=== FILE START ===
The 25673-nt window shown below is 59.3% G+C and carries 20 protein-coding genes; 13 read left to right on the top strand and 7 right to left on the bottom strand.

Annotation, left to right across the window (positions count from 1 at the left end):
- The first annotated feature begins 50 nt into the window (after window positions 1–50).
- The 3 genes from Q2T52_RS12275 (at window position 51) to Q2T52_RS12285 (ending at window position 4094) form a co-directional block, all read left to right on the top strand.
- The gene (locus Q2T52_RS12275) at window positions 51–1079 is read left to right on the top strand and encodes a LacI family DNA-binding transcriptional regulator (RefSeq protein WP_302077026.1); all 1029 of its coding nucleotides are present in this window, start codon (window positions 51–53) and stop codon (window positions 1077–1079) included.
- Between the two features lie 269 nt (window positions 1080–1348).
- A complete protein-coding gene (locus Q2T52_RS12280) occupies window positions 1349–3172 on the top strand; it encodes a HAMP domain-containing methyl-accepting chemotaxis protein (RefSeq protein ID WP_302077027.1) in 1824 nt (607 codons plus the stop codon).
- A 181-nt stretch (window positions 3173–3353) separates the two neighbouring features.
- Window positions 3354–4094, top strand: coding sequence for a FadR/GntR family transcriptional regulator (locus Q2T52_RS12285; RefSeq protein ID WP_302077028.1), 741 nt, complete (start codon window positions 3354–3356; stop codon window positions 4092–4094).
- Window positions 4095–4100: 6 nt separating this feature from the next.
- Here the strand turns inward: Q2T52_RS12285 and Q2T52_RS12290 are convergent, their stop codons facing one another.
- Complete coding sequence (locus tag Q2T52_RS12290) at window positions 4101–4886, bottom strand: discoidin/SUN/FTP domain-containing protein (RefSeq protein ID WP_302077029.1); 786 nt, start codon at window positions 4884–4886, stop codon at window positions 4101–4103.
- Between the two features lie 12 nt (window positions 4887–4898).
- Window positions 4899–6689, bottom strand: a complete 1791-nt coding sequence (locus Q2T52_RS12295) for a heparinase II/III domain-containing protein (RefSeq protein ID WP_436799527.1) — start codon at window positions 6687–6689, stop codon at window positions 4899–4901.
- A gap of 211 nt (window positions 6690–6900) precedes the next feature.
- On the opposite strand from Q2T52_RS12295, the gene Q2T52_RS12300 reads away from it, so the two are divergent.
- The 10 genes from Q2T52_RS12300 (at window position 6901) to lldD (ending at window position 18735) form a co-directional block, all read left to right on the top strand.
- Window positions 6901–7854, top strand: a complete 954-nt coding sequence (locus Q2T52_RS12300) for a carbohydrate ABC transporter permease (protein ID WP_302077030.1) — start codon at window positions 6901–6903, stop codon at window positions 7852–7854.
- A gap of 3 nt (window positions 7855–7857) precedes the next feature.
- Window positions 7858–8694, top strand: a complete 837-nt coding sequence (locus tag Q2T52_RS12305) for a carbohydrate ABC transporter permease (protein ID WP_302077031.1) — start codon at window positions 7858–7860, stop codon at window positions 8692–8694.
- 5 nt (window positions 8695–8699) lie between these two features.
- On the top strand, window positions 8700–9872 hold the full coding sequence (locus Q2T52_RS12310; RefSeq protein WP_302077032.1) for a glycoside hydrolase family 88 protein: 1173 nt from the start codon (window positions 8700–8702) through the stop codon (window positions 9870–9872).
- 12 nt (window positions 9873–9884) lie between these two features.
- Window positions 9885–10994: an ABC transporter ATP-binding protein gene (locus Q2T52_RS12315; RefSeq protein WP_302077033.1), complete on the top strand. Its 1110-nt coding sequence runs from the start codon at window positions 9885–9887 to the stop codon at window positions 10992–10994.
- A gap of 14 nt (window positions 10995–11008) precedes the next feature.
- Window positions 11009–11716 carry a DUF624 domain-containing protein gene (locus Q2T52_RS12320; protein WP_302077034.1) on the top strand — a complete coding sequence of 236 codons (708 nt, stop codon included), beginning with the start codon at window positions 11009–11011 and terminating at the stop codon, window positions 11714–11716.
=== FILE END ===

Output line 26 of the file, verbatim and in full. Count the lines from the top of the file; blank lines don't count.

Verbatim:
- Window positions 11009–11716 carry a DUF624 domain-containing protein gene (locus Q2T52_RS12320; protein WP_302077034.1) on the top strand — a complete coding sequence of 236 codons (708 nt, stop codon included), beginning with the start codon at window positions 11009–11011 and terminating at the stop codon, window positions 11714–11716.